Stratton launches ag diversity campaign

Harold Wilken, center, a Ford-Iroquois Farm Bureau member, grows several organic crops, operates a grain mill and markets the diverse products with this son, Ross, left, and nephew, Tim Vaske, near Danforth. (File photo by Kay Shipman)

Lt. Gov. Juliana Stratton launched a campaign promoting Illinois’ agriculture diversity Saturday.

Delayed by COVID-19 and Gov. J.B. Pritzker’s order to shelter-in-place, the campaign connects Illinois consumers statewide with the farmers and businesses that grow, raise, process and sell diverse foods in their state.

The timing proved opportune for people needing food and farmers seeking buyers.

On Saturday, Stratton highlighted The Mill at Janie’s Farm and shared information online in her Cultivating Our Communities campaign.

Owned and operated by Iroquois County farmer Harold Wilken, the business mills and sells whole grain, stone-ground flours and other grain products. By midnight Sunday, Wilken had received 450 orders. Prior to coronavirus, the mill handled 10 to 15 orders daily, but saw those grow to 50 to 70 after COVID-19.

“We’re very grateful for what is happening,” Wilken said Monday. “I’m very excited and really blessed.”

Stratton told FarmWeek: “I think it’s important to highlight our state’s farmers, producers, specialty growers and local business owners by lifting up the products they manufacture. We know that many people depend on the income they make from their small business to support their families, which in turn, helps to keep their local economies running.

“It’s especially important during the CoronaVirus crisis that is leaving many small business owners and entrepreneurs struggling to stay afloat, for my office to do what we can to shine a light on their products and businesses,” the lieutenant governor added.

Nearly all of Wilken’s wholesale markets dropped “way down” because his wholesale bakers sold to restaurants and “that all dried up,” he said.

Now his mill in Ashkum, population 800, is operating at full capacity with workers who include his employees, farm crew, relatives and college students and his teacher wife. “We’re all dug in,” Wilken said. “We’re going to ramp up to handle it. We’ve had a lot of positive feedback. I’m very grateful to the lieutenant governor.” Wilkens was unaware his mill would be highlighted until he read Stratton’s tweet.

Stratton posted on Facebook, “Now, more than ever, it‘s so important to support our farmers, growers and small business owners ... #StayHome and order online! #CultivatingOurCommunities.” The lieutenant governor said she plans to highlight more farms and businesses in posts on Twitter, Facebook and Instagram using the hashtag “CultivatingOurCommunities.”

“I think Illinois has the best, most diverse specialty product industry of any other state in the nation,” she said. “I believe that by highlighting this, it will help support Illinois families and business owners, to drive sales and feed into local economies, particularly small town business districts that anchor our communities.”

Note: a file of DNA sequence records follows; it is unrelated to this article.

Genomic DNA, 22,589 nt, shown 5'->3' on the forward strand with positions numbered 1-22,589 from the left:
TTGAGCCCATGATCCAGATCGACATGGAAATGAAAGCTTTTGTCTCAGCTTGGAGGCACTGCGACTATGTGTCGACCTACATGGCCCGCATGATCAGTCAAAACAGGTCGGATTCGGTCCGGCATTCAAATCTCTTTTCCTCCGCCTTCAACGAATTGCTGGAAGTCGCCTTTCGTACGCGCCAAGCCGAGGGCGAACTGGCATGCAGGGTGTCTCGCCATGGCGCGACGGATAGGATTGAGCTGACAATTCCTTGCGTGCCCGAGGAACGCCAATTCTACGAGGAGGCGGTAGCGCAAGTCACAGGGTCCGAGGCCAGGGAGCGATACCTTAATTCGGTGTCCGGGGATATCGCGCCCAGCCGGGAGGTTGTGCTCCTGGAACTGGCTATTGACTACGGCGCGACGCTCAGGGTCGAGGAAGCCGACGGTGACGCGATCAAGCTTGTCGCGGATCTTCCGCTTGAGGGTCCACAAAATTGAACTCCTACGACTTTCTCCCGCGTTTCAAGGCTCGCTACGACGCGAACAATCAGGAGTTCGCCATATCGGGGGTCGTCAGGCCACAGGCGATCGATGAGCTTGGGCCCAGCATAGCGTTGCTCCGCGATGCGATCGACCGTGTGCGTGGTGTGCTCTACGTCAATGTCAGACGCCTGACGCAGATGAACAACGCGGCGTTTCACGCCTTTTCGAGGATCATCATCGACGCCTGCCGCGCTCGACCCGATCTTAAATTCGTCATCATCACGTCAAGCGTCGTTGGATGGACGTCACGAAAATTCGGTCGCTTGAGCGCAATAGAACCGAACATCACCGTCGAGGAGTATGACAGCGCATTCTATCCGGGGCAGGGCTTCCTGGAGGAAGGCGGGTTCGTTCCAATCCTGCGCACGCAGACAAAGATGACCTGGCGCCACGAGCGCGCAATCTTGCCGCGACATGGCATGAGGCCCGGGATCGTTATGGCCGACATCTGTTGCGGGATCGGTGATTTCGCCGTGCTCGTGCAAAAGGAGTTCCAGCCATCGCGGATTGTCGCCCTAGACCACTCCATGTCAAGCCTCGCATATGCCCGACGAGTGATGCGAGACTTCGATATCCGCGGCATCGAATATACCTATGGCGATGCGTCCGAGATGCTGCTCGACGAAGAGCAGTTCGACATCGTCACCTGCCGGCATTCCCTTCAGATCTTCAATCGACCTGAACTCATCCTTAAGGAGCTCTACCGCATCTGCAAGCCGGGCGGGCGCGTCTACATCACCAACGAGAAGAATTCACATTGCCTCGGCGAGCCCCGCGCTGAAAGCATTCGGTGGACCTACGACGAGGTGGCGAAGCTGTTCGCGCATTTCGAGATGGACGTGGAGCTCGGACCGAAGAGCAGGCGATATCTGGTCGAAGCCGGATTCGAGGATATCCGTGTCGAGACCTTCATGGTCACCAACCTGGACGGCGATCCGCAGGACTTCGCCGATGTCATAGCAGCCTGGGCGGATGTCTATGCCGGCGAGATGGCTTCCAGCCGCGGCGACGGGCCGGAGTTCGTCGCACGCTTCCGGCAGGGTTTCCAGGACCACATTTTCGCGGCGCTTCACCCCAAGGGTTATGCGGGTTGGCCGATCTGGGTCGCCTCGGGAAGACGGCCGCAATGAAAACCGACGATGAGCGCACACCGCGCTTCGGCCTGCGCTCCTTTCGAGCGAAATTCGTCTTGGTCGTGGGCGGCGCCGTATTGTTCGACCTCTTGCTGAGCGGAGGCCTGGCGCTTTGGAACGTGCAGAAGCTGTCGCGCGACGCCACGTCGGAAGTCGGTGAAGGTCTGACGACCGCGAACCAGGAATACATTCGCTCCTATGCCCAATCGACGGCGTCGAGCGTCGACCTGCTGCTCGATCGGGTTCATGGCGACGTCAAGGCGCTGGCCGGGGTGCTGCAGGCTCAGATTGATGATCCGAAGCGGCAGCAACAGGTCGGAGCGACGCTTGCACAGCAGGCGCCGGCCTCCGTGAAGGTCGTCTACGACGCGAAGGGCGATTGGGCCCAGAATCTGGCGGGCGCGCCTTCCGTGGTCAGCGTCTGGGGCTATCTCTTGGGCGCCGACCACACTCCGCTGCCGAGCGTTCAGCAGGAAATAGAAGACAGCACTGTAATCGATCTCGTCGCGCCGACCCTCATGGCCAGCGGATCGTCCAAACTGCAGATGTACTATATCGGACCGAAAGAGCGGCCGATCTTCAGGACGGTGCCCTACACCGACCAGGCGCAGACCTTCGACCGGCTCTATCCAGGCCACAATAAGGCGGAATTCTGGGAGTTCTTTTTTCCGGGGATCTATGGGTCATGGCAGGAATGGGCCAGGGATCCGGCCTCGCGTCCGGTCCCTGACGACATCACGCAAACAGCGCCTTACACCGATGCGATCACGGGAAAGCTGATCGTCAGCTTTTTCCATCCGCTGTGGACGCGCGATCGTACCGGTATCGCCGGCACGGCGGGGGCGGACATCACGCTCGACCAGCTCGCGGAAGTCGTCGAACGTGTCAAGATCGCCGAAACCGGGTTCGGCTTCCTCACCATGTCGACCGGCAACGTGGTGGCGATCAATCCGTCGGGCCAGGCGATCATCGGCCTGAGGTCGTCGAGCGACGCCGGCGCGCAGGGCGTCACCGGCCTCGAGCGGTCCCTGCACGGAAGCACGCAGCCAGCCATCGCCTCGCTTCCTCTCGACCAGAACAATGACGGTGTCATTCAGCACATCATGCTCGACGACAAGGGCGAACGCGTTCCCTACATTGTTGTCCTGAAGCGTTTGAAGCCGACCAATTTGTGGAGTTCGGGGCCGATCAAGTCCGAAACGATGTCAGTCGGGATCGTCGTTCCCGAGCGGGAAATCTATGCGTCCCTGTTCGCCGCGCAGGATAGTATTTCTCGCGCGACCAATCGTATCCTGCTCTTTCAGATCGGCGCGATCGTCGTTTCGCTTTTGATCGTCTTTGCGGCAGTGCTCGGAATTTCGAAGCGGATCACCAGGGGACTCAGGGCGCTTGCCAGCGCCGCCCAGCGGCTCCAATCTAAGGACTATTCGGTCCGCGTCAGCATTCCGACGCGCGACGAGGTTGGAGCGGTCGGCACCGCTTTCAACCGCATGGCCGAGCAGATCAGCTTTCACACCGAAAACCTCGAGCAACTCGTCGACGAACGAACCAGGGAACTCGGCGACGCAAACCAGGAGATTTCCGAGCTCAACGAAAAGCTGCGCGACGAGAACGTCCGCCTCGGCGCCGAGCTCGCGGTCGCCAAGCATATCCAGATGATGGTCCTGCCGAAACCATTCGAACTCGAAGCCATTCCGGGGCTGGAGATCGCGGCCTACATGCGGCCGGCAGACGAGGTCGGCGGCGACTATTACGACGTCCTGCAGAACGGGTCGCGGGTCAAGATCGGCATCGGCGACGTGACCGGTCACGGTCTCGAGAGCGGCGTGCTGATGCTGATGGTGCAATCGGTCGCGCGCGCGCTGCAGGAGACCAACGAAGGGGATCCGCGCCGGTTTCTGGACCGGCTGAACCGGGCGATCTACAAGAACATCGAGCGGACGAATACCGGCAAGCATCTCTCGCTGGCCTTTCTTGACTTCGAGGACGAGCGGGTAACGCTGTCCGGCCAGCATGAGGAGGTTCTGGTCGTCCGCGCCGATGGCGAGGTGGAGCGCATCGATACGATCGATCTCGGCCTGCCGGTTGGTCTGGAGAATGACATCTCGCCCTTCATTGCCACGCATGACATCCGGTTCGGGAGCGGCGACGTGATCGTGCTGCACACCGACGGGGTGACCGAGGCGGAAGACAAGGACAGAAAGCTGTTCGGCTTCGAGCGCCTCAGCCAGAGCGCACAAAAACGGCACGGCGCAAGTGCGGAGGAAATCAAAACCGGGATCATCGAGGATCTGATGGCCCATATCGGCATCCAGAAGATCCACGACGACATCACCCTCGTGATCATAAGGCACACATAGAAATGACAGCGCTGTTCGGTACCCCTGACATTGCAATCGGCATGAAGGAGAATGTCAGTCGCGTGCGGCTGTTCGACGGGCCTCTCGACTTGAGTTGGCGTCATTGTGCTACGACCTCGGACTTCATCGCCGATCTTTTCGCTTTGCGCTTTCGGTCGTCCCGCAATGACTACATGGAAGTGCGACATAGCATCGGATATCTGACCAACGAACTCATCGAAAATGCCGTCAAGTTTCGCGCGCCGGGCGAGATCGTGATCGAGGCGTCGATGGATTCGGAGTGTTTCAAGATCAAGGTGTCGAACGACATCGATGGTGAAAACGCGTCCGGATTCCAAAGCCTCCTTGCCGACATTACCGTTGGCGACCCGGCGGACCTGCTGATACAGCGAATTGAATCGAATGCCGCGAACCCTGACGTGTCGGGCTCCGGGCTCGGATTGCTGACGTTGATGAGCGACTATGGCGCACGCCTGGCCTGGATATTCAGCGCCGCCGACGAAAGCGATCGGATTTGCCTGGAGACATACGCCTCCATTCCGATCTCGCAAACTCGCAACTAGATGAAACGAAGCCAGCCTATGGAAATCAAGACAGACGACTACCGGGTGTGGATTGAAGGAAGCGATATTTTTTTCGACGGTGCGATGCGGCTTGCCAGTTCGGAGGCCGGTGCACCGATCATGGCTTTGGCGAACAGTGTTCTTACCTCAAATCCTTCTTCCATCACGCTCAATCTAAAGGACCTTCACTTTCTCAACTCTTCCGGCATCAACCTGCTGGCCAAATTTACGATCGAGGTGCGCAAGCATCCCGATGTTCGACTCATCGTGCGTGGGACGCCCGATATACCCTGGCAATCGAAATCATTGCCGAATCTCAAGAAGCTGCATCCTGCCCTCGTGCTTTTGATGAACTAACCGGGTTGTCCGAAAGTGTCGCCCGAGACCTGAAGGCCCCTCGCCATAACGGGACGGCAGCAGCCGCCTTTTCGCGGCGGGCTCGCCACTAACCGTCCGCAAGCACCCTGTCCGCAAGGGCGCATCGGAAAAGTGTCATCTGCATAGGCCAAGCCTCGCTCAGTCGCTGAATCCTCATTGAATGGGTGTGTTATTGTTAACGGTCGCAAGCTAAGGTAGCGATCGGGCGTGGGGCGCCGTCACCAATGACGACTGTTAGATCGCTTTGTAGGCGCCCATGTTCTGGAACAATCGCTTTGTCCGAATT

Asked how the local food system can support Illinois residents during COVID-19, Stratton responded, “When the COVID-19 crisis struck Illinois and many people panic shopped at grocers, the one thing I wanted to make sure to do was assure our residents that our food production pipeline is strong and resilient.

“There are no dangers of running out of food, because our farmers will continue waking up before sunrise and work till the evening hours to ensure that Illinoisans can feed their families,” she continued. “That said, I also want to highlight that there are an abundance of local food options out there: places to shop, products to try.”

Consumers can also support local farmers, some who have lost markets to closed restaurants and other businesses and are using social media to find customers. Stratton championed Illinois farmers and businesses. “Buy local, buy local and buy local, whenever you have the chance. Our farmers and small business owners are the backbone of our Illinois economy,” she said. “If we hope to emerge from this crisis with a strong economy, we’ll need those local growers and producers to thrive in the marketplace.”

Agricultural marketplaces increasingly rely on technology and broadband, especially now, the lieutenant governor pointed out.

“It’s imperative that our local producers are able to stay competitive and market their goods, locally, nationally and on a global marketplace,” she said. “A robust broadband network allows for farmers to keep up with growing trends in farming, it allows for small businesses to market their good to consumers in markets that typically wouldn’t hear about them if not for the Internet.”

Stratton thanked everyone working through these unprecedented times. “We need you. Local and state economies need you,” she said. “I will do my best to showcase some of the amazing businesses that are pressing on during this pandemic. It’s humbling to serve as your lieutenant governor.”